By Ronak D. Desai*
In a move that will further tighten the web of sanctions currently in place against Iran, the Obama administration has designated the National Iranian Oil Company (NIOC) “an agent or affiliate” of Iran’s notorious Islamic Revolutionary Guard Corps (IRGC). The Treasury Department’s designation potentially exposes foreign institutions conducting business with the NIOC and its subsidiaries to US sanctions, a potent legal deterrent to foreign companies seeking to do so. The decision signals the Obama administration’s determination to strengthen the set of sanctions already in effect against Iran and is likely to only intensify the immense pressure facing the theocratic regime over its nuclear weapons program. Whether sanctions are having their desired impact, however, is yet to be seen.
The IRGC, whose reach extends into virtually every sector of the Iranian economy, is considered the country’s most important economic actor. US officials allege that the IRGC has increased its influence within the NOIC while leading efforts to violate Western sanctions that prohibit the import, shipping, and purchase of crude from Iran.
The second-largest oil company in the world, the NIOC was also already subject to US and other international sanctions given its status as a state-owned entity. These sanctions, however, only allowed American officials to pursue US citizens and companies conducting business with Iran, not their foreign counterparts. The Treasury Department’s “agent” designation dramatically expands the reach of Washington’s authority to penalize foreign financial institutions by potentially blocking their access to the US financial system. Although some countries have obtained sanctions waivers from Washington for reducing their imports of Iranian oil and are thus exempt from the new measure, these foreign purchasers of Iranian oil are likely to cut their imports even further as a result of the new sanctions on the NIOC.
Existing US and international sanctions, which forbid a broad range of commercial activity with Iran, have significantly hampered the country’s economy and energy sector. Countries such as India, Japan, and South Korea who have traditionally been Tehran’s largest customers have all significantly cut their purchases of Iranian crude out of fear of running afoul of US sanctions. Tehran has witnessed its oil revenues plummet nearly seven billion dollars since sanctions targeting its oil and banking industries took effect.
There is little doubt that the sanctions regime, for which the Obama administration has garnered unprecedented multilateral support, is having a crippling impact. The question that remains is whether the intense pressure facing Tehran will force it back to the negotiating table and ultimately convince it to abandon its disputed nuclear weapons program.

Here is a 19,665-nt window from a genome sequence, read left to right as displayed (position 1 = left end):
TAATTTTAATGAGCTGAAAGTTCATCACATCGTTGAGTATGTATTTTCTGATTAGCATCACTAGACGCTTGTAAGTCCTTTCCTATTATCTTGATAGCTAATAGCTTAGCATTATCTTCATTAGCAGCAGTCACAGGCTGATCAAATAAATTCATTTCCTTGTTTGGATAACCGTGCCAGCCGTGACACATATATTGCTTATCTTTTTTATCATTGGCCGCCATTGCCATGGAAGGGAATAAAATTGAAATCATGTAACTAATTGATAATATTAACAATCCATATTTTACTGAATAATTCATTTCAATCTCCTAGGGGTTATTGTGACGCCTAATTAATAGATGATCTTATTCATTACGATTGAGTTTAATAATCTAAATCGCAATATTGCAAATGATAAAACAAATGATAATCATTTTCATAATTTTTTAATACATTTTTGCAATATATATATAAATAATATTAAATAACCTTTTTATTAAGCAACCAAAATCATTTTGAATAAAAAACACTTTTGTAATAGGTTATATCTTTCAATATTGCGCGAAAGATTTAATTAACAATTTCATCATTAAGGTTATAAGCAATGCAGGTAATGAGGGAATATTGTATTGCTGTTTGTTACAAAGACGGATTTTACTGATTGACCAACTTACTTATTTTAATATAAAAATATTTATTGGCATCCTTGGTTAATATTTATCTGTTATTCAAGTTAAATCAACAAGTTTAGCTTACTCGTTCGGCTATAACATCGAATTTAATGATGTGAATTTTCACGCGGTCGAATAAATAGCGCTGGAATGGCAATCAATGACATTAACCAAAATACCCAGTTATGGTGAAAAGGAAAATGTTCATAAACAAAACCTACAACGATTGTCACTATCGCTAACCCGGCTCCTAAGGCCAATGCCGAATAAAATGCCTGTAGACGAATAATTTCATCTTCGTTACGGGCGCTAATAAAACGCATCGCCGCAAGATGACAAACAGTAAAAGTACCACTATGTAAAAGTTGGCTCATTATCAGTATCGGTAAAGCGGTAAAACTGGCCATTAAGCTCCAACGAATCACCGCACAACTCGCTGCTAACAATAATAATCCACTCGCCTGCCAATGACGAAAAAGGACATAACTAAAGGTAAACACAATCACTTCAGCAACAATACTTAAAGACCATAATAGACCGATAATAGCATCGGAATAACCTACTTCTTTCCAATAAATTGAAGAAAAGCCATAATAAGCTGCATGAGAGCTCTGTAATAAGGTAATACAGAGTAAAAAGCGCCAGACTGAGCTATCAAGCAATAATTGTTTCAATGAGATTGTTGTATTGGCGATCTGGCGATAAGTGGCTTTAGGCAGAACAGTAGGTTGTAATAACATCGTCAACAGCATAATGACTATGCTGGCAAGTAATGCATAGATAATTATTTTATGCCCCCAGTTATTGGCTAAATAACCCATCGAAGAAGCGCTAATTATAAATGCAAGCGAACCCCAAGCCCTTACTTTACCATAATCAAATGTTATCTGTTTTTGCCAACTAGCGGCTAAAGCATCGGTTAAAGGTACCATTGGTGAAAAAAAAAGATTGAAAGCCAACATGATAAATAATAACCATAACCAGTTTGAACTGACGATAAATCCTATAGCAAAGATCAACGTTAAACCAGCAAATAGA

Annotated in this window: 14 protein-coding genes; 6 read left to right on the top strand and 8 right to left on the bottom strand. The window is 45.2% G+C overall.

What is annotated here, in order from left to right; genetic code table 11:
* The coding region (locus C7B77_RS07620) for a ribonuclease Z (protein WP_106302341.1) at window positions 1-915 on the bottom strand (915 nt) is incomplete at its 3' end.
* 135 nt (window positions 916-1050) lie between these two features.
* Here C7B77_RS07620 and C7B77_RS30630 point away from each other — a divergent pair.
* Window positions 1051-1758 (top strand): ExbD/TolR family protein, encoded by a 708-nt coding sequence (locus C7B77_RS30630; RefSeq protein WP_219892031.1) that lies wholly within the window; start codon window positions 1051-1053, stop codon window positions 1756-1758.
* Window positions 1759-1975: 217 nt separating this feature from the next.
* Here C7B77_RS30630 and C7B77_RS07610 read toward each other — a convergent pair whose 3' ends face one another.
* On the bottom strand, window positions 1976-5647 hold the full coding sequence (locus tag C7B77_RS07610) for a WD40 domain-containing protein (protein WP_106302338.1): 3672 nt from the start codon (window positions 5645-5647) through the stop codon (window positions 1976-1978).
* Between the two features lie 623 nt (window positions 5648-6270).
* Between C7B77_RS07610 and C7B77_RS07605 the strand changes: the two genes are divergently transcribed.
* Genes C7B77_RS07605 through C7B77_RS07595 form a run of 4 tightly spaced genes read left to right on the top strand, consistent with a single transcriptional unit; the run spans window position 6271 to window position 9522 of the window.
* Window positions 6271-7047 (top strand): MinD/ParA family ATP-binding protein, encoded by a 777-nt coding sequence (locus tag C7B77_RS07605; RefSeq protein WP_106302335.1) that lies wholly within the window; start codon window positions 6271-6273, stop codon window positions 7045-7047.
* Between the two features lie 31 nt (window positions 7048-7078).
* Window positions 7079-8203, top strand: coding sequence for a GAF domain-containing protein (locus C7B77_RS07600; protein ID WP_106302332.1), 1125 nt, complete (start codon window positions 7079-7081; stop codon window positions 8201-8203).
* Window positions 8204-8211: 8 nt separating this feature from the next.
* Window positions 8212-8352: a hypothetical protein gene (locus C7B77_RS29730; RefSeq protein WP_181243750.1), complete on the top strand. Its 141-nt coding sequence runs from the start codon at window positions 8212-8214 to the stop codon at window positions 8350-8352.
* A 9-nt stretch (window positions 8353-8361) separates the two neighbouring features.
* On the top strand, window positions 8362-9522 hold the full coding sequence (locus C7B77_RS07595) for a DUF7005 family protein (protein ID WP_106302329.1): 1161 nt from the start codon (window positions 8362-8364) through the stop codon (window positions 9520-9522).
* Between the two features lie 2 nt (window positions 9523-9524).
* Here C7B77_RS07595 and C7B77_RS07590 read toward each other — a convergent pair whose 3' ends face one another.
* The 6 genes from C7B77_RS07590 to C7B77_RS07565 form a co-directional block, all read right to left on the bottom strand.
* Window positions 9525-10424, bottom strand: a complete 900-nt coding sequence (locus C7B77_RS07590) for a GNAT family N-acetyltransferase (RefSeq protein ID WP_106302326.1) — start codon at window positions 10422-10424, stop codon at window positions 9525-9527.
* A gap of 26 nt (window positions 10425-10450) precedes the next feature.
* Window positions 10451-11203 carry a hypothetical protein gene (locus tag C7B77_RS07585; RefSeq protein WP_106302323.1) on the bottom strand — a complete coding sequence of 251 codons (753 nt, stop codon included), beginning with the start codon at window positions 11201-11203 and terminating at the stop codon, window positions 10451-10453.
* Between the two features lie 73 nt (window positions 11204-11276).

Proponents of the current sanctions campaign point to recent developments in Iran that indicate that sanctions are working. The Iranian economy is in free-fall with the rial hitting record lows against the dollar, inflation inside the country skyrocketing, and the price of consumer goods sharply rising. Iranian leaders have, for the first time, acknowledged the biting effect sanctions are having on the country while a growing number of the population is becoming more vocal about the hardships they are experiencing. There appear to be some signs that the Tehran recognizes that the current state of affairs is ultimately untenable under Western sanctions.
Despite this, Iran has continued making progress on its nuclear program. Even as oil exports and revenues continue to shrink and the economic situation continues to precipitously deteriorate, Iran has shown no signs of abandoning its nuclear weapons program, the ultimate goal behind Western sanctions. According to a recent IAEA report, Tehran has actually doubled the number of centrifuges installed at its Fordow nuclear site.
The paradox of economic sanctions seemingly working but Iran continuing work on its nuclear weapons program poses a formidable challenge for American policymakers and raises familiar questions about the efficacy of sanctions. It is important to remember, however, that sanctions are not an ends to themselves but constitute just one tool out of many available to Washington. Sanctions that were used more effectively in the past were coupled with skillful diplomacy and meaningful military planning.
The Obama administration should not abandon its sanctions campaign against Iran and seems to recognize that they are just one component of a broader strategy towards Iran. While it is difficult to predict whether they will have their desired effect, sanctions like the ones imposed on the NIOC will ensure that the cost of doing business with Tehran remains high and only gets higher.
*Ronak D. Desai practices law in Washington, D.C. and holds a joint law and public policy degree from Harvard Law School and Harvard’s John F. Kennedy School of Government.
Image courtesy of the Wall Street Journal